Wednesday, 11 July 2012

Zone 1 Snobs

Transport for London has a system of fare zones: Zone 1 is a roughly circular area covering central London, and Zones 2 to 6 extend around it in concentric rings.

I stay at Island Gardens, on the Isle of Dogs. Though this is in Zone 2, it’s close to work (only a 15-minute cycle ride away), and rents here are lower than in central London. But these reasons are not good enough for the Zone 1 snobs.

Most people of my acquaintance who live in central London are, to a greater or lesser degree, Zone 1 snobs. Spoilt by their proximity to tube stations and good restaurants, they look down on anyone who lives in Zone 2 or beyond. As for dwellers of Zone 5 or 6, a Zone 1 snob barely deigns to acknowledge their existence.

Should some errand require a Zone 1 snob to venture into the outer boroughs, they do so with many a complaint and protestation, and great is their relief once their mission is accomplished and they can return to familiar territory – “back in civilisation,” as the Quaker (himself a confirmed Zone 1 snob) once said, on arriving at Leicester Square after a long walk that skirted the outer reaches of Zone 1.

Anasua is moving to London later this year, but because she is planning to live in Bloomsbury, she has become a Zone 1 snob even before she has arrived in the city. Last week I was telling her I stay near Canary Wharf, to which her reaction was, “Canary Wharf sounds so uncool! Exactly like living in Howrah. Or even [shudder] Garia.” Readers who are familiar with the geography of Calcutta will recognise what a damning indictment this is.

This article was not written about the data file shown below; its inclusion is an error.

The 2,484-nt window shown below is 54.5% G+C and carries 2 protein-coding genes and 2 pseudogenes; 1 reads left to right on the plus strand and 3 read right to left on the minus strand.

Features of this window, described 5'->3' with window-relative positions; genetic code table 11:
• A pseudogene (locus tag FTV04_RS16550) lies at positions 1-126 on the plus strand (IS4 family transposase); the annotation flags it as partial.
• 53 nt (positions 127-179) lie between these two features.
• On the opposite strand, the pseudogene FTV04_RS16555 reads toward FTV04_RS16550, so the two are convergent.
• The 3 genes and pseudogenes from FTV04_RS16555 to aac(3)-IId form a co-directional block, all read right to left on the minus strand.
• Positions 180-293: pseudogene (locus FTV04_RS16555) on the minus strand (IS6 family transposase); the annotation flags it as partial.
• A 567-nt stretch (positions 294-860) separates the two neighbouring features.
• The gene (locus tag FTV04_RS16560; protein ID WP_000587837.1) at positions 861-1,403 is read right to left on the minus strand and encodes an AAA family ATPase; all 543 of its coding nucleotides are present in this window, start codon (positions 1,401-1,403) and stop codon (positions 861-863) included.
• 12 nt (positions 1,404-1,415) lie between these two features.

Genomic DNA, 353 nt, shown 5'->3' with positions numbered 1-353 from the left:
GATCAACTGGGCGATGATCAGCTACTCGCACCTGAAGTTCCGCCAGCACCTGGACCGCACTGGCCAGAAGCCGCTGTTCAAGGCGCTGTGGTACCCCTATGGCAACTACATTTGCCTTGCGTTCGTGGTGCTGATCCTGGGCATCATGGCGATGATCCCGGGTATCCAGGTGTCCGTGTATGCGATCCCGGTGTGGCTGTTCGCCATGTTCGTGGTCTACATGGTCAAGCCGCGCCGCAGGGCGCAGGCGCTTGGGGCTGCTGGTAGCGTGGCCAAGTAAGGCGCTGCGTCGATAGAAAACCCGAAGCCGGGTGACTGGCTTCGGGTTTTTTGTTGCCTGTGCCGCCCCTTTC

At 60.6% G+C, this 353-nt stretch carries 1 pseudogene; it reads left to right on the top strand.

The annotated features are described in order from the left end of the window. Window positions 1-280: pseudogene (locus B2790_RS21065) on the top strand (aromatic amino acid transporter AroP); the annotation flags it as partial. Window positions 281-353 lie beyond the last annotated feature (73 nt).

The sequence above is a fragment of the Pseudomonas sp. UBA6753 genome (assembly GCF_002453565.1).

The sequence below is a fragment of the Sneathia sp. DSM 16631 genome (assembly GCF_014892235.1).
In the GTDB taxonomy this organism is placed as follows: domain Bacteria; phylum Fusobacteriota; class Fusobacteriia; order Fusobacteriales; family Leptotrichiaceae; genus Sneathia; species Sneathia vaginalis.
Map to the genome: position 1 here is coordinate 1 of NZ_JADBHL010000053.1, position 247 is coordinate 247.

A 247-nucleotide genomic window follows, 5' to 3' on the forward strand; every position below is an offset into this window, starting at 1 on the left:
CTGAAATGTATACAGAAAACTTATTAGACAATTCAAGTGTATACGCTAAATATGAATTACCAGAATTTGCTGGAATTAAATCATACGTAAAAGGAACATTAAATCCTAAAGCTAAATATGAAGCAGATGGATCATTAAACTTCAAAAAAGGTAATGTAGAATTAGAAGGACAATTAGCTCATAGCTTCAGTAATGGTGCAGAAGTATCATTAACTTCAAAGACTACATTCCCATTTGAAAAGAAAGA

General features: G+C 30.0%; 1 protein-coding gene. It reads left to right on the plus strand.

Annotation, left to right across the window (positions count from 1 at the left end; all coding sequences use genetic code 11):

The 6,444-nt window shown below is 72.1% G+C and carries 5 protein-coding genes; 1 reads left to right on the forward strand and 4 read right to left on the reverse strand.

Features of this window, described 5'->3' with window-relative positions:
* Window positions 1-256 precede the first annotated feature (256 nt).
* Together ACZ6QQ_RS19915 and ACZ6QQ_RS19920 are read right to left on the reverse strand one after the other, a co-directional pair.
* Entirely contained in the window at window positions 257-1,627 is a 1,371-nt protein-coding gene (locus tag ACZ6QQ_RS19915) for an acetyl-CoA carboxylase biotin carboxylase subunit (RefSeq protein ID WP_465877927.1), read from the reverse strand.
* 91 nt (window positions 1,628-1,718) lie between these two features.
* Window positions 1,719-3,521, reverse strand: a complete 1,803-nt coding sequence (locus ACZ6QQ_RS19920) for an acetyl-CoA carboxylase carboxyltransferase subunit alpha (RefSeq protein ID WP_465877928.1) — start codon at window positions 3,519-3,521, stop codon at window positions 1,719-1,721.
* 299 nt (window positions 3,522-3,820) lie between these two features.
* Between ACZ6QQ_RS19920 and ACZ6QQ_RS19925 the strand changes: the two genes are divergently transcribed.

But Anasua is not alone in her disdain for the Isle of Dogs: Zone 1 snobbery is by no means a recent phenomenon. From an 1858 publication quoted in the Survey of London:
The island is peopled by a peculiar amphibious race, who dwell in peculiar amphibious houses, built upon a curious foundation, neither fluid nor solid. Damp is a thing unknown in the Isle of Dogs – everything that is at all wet being thoroughly wet through. The houses, in many cases, drop on one side, at a greater angle than the notorious Leaning Tower of Pisa … productive of great inconvenience in a thickly-inhabited house, especially where there are crockery and children.
And on that note, here is a photograph of a fellow resident of the Isle of Dogs – neither peculiar nor amphibious, but fittingly, a dog.


Tommy said...

Nice pic.

It's fun to ask people what animal the Canary Islands are named after. I wonder if people in Canary Wharf would be more likely than most to give the right answer.

relativelytruthful said...

'Zone 1' and 'the rest' - otherwise known as 'Town' and 'the suburbs' in bombay, or 'Bandra' and 'the rest of the world'. :)

[i live in dadar.]

The Reluctant Rebel said...

Zone 1 is for tourists. Real London is where the dogs are.

Sroyon said...

@Tommy: I actually didn't know that! My knowledge extended to the etymology of Canary Wharf, but no further.

@relativelytruthful: Hmm, Dadar is not bad. Not the same as Fort, but also not the Suburbs.

@Saha: Tourists and the Queen.

Anonymous said...

Bombay is no different at all.

Raktima said...

Kukur ta ki korun bhabey takiye achhey. Clearly Zone 2 te thaka ta posachchhey na.